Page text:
IN THE JOURNAL | GLOBAL PERSPECTIVES
A sovereign on the refugee margins (and not the usual suspect)
January-March 2016
By: Lauren Gumbs

Indonesia’s human rights record is regularly criticized, and for good reason. There is a lot of work to be done. However, on the issue of refugees and asylum seekers, it is Australia that is losing the moral high ground and sitting on the margins of accountability. Indonesia’s main grievances with its neighbor include having to play host to thousands of refugees and asylum seekers whom Australia refuses to settle and being the recipient of boat turn-backs that challenge Indonesia’s sovereignty and weaken bilateral cooperation.

Australia’s border protection policies have resulted in numerous standoffs with Indonesia during the past 14 years: since the Minasa Bone incident in 2003, Australia has been towing back boats, and since the Tampa affair in 2001, it has been using or proposing that other nations “store” asylum seekers – to put it crudely. Indonesia has become weary, and wary, of Australia’s exclusionary border protection policies, where incursions into Indonesian territory cause frequent tensions.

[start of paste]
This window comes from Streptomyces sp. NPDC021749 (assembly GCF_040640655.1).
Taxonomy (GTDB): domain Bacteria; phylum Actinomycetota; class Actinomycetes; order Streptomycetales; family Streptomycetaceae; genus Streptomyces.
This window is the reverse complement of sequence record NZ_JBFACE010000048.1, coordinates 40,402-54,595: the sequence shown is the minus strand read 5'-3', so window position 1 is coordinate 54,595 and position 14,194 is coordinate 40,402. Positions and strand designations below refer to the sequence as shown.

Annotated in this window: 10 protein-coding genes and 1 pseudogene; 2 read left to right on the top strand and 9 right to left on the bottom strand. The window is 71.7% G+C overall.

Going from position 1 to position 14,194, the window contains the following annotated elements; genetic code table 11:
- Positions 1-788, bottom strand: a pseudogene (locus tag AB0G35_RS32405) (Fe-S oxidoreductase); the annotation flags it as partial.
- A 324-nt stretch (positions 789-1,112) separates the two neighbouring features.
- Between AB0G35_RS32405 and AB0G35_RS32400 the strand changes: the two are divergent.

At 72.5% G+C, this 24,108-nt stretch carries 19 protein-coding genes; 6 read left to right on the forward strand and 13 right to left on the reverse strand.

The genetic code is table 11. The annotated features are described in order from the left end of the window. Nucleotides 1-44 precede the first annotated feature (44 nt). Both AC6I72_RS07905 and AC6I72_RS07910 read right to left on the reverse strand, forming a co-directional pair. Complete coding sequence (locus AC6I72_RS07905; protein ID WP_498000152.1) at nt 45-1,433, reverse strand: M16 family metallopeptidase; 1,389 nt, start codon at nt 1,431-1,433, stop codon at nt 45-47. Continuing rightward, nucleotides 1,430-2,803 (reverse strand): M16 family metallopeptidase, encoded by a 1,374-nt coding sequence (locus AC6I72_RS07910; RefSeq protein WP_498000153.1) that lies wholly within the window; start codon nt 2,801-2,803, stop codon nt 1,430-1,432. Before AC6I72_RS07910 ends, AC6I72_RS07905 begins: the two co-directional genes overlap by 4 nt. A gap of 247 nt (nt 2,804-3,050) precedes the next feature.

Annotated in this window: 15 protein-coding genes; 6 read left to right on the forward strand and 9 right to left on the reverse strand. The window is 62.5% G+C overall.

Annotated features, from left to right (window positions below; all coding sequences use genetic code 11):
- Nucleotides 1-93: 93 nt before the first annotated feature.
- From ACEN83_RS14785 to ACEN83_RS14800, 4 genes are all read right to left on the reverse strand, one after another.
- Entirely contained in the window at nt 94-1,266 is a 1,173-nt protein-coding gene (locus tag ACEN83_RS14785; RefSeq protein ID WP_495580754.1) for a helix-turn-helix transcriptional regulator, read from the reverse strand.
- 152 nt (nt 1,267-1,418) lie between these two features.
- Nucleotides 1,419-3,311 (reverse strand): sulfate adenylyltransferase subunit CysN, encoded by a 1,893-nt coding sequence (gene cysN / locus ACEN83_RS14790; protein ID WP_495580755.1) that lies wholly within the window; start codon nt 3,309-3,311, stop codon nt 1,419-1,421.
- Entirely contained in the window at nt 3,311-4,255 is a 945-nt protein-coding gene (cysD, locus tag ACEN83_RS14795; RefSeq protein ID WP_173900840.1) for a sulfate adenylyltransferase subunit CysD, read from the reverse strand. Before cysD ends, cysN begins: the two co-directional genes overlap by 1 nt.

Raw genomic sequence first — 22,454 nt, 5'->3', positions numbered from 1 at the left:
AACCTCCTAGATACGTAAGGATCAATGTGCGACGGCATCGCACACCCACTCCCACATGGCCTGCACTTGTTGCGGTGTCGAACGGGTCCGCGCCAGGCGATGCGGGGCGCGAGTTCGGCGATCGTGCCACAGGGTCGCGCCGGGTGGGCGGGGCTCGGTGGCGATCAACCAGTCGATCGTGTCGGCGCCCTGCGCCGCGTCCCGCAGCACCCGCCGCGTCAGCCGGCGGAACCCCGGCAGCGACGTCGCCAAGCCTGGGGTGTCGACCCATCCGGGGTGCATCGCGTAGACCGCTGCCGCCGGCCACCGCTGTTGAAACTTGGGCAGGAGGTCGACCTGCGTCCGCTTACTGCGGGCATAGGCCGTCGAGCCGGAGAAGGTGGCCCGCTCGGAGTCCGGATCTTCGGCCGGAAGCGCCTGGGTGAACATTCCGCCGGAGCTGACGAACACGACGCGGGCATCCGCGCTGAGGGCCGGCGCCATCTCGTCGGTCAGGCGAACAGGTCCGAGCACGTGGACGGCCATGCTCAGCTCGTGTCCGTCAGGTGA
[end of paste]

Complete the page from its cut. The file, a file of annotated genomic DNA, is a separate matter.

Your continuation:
While Australia remains overtly hostile to refugees arriving by boat, and more deluded about its global impact, Indonesia, typically unwelcoming and unconcerned about refugees, has begun to frame their plight as worrying from an ethical point of view. The world’s third-largest democracy is less tolerant of Australia’s refoulement and more steadfast in its objections to border protection policies that are inconsiderate and at times antagonistic. Indonesia has shifted the discourse from bilateral cooperation and sovereignty to legality and ethics, apprehending the legitimacy of the international human rights regime. Australia has walked a fine line at the intersection between ethics and sovereignty, but is now on the margins of this discourse, leaving the new prime minister, Malcolm Turnbull, with the problem of finding a more humanitarian approach, and Indonesian President Joko Widodo with the opportunity to establish a deeper commitment to Indonesia’s own human rights issues and a role in the international community.



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